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The Lion of Chaironeia

Chaironeia ( Greek  Χαιρώνεια , Latin Chaeronea , German also Chäronea ) was an ancient city ​​in the west of the Boeotia region in Greece near today's Cheronia in the municipality of Livadia . The city was on the border with Phocis in a plain on the northern foothills of Mount Thurion in the valley of Kephisos .

Chaironeia belonged to the 5th century BC. To the city of Orchomenos , but later became independent. The name of the city is best known for the victory of King Philip II of Macedonia over the Greek cities in 338 BC. At the battle of Chaeronea . A second battle of Chaeronea took place in 86 BC. When the Roman general Sulla took the troops of Mithridates VI. struck by Pontus.

The lion of Chaironeia was the basis for the reconstruction of the lion of Amphipolis by the sculptor Andreas Panagiotakes . Philip II had in 338 BC Establish a grave of honor for the counted 254 Thebans who were buried under a stone lion on a pedestal. (These were probably 252 body burials and 2 cremations.) Thus, despite their defeat, they were honored as heroes by the winners. This 5.50 meter high lion sitting on a pedestal was also mentioned by Pausanias 9,40,10. In 1902 the lion was able to be set up again in situ from the fragments found in 1818, which were supplemented.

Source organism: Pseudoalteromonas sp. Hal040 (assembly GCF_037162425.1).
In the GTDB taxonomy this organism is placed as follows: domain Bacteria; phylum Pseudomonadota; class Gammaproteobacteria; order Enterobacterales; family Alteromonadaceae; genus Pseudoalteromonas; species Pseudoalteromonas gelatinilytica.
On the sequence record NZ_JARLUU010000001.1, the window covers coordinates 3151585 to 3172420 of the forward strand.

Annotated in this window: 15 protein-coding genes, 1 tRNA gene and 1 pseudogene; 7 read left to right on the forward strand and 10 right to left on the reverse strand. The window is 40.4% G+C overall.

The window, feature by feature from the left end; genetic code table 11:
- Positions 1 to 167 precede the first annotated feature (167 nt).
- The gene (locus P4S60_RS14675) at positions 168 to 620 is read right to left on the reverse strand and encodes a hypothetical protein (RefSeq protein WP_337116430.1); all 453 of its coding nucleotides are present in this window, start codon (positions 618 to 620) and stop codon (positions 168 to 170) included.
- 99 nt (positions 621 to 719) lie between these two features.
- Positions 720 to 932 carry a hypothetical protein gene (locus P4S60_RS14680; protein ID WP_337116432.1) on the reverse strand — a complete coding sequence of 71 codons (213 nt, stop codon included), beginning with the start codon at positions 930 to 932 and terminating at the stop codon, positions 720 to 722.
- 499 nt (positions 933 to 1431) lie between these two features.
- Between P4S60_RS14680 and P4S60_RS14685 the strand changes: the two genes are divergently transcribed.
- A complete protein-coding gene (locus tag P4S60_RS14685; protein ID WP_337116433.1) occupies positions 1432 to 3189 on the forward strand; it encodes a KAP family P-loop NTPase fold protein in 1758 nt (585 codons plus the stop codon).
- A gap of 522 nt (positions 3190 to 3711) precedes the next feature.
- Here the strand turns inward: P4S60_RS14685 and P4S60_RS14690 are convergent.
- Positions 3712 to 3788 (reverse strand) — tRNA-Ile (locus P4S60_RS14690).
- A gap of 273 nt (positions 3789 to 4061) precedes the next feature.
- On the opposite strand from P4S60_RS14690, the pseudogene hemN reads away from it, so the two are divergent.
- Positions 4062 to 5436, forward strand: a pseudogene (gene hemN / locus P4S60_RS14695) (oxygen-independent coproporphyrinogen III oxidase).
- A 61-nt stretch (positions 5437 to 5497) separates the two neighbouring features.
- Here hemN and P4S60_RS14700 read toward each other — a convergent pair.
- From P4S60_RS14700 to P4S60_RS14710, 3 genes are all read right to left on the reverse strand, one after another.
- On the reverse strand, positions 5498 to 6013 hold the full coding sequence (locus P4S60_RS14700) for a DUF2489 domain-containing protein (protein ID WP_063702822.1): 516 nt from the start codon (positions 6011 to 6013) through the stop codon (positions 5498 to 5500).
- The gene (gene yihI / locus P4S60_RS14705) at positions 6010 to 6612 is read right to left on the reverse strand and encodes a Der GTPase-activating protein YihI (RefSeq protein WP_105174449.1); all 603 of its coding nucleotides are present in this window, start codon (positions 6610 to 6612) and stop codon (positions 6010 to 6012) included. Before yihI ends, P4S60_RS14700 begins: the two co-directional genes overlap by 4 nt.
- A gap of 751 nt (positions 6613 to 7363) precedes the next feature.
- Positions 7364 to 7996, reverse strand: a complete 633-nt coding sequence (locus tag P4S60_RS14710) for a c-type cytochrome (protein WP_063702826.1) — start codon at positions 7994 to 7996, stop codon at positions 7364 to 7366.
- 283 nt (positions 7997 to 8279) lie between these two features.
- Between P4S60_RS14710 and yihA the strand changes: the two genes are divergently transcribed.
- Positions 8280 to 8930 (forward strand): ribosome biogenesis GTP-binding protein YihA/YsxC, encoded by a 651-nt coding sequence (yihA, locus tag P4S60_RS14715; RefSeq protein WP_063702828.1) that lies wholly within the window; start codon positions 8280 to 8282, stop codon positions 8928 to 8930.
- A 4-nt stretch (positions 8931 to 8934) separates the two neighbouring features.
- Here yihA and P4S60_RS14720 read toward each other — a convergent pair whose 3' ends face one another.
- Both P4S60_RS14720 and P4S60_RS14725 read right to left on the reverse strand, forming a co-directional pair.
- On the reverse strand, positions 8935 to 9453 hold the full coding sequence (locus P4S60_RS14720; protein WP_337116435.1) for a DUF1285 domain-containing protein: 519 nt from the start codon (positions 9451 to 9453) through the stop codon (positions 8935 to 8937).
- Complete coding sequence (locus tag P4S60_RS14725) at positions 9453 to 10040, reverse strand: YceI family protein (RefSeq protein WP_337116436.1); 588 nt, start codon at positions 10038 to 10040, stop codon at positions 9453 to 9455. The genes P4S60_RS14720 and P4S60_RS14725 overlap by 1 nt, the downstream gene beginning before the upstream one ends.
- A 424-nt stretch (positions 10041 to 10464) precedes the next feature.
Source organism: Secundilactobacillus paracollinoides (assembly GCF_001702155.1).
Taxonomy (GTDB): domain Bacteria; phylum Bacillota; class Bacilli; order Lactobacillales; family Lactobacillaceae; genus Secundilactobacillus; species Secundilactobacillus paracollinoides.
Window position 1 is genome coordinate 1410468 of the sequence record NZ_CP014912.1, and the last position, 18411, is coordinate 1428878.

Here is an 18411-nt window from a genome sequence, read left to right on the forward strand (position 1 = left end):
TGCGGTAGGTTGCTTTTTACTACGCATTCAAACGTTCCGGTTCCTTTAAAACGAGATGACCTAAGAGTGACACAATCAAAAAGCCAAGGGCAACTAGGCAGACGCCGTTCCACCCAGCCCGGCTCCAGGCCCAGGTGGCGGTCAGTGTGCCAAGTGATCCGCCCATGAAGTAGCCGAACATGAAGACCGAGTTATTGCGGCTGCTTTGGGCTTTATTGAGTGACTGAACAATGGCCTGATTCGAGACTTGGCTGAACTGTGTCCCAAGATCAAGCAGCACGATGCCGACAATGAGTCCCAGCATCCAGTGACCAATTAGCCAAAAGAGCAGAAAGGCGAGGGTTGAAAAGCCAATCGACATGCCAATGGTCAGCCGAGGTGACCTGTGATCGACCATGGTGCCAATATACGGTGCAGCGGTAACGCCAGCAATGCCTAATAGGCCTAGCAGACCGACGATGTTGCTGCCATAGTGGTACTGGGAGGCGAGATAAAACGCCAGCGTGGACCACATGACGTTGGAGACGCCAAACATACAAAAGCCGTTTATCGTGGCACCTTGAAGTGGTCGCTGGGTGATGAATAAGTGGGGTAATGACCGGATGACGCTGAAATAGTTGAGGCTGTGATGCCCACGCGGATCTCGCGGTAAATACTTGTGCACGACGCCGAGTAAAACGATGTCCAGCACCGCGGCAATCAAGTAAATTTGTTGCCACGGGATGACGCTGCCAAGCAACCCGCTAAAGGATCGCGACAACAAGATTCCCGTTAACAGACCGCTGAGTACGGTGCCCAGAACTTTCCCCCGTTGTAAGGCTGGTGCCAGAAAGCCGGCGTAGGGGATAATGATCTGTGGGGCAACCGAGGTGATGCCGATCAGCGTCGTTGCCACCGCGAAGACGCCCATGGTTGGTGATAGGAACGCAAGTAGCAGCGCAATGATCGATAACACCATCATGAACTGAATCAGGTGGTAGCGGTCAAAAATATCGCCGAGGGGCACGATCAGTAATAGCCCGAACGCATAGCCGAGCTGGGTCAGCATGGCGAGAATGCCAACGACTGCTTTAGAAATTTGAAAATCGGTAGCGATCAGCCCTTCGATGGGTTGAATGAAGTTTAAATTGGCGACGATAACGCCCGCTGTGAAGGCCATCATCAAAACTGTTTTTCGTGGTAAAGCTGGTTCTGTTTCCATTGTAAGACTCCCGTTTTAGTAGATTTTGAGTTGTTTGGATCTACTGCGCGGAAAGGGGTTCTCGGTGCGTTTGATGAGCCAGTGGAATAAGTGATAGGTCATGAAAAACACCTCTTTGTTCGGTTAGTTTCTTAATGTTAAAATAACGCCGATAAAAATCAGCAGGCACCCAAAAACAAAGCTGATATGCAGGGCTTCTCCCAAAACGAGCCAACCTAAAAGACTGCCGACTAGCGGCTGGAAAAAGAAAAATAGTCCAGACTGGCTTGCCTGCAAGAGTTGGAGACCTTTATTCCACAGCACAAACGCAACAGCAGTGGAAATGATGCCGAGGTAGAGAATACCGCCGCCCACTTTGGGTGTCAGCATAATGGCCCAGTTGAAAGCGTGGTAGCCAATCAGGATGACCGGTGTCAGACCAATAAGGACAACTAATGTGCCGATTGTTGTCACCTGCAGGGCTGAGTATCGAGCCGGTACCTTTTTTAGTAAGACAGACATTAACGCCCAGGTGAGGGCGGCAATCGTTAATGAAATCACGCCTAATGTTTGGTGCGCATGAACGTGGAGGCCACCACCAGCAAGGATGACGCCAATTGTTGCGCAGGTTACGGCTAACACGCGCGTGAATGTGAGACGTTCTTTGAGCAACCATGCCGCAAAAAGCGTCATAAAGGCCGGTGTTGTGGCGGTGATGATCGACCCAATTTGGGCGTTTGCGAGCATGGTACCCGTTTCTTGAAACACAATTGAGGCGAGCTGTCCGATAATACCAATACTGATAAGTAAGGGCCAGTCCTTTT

The writer Plutarch came from Chaironeia .


Web links

Commons : Chaironeia  - collection of images, videos and audio files

Individual evidence

  1. Elena Walter-Karydi: The Athenians and their graves (1000-300 BC)

Coordinates: 38 ° 30 '  N , 22 ° 51'  E